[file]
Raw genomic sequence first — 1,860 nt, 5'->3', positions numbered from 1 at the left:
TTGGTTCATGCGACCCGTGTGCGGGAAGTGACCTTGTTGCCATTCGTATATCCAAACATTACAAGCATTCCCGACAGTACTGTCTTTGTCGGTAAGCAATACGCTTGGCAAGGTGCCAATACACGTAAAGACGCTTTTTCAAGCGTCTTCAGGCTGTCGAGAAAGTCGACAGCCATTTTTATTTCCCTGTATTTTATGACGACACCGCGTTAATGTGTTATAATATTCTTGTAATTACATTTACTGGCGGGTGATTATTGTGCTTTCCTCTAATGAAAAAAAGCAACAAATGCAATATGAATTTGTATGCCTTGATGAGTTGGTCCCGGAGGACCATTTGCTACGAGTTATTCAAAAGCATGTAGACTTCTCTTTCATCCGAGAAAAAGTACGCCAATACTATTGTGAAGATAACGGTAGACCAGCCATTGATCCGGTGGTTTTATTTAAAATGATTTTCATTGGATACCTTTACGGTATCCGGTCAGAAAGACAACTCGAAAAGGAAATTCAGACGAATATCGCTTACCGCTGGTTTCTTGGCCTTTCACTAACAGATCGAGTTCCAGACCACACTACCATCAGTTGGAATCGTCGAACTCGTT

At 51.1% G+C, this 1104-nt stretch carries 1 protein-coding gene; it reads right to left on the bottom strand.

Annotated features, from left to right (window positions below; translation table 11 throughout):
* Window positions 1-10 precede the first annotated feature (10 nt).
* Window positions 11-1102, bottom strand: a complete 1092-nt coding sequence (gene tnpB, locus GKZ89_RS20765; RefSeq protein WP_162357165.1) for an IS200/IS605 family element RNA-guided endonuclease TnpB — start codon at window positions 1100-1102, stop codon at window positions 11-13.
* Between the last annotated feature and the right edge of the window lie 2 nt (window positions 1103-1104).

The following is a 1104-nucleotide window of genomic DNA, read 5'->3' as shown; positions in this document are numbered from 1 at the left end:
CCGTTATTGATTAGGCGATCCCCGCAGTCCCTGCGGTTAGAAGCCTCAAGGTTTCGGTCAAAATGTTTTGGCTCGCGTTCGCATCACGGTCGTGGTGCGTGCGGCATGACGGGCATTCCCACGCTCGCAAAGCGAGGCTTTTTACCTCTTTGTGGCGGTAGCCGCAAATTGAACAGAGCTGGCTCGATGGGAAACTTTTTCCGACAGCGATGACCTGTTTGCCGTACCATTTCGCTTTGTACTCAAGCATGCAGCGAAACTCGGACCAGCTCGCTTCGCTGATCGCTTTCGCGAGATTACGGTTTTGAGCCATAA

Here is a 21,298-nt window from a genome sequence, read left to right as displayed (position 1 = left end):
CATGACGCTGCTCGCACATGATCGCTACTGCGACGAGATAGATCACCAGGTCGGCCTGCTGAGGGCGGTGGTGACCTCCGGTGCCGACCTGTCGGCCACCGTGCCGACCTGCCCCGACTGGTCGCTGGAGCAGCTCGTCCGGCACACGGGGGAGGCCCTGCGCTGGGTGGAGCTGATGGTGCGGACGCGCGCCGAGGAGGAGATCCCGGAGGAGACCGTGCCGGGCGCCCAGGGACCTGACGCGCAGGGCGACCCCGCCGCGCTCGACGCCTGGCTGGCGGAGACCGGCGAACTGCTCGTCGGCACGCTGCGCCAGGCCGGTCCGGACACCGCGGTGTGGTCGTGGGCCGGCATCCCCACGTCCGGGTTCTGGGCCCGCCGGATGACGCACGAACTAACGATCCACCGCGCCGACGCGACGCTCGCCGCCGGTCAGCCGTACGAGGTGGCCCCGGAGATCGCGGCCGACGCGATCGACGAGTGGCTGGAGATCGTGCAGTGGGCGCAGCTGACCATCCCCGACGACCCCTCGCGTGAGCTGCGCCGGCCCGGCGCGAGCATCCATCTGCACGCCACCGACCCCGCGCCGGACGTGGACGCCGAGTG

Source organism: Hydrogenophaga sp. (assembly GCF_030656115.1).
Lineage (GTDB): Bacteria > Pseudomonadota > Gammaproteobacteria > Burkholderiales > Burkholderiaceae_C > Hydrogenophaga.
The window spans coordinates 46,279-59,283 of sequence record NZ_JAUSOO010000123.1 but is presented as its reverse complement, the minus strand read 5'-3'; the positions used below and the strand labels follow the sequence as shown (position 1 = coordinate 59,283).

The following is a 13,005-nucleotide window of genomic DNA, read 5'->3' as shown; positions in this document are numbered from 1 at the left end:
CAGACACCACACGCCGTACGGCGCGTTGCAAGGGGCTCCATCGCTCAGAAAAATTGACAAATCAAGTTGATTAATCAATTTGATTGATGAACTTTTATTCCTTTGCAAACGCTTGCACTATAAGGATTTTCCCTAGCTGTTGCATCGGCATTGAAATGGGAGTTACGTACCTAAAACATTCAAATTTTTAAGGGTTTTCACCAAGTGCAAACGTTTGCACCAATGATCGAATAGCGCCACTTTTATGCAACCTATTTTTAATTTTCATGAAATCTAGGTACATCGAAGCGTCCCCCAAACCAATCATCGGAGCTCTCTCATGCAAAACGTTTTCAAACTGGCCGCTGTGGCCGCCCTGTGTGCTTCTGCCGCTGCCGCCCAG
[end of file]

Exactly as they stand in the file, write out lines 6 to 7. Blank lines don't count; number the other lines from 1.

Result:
* Window positions 11-1102, bottom strand: a complete 1092-nt coding sequence (gene tnpB, locus GKZ89_RS20765; RefSeq protein WP_162357165.1) for an IS200/IS605 family element RNA-guided endonuclease TnpB — start codon at window positions 1100-1102, stop codon at window positions 11-13.
* Between the last annotated feature and the right edge of the window lie 2 nt (window positions 1103-1104).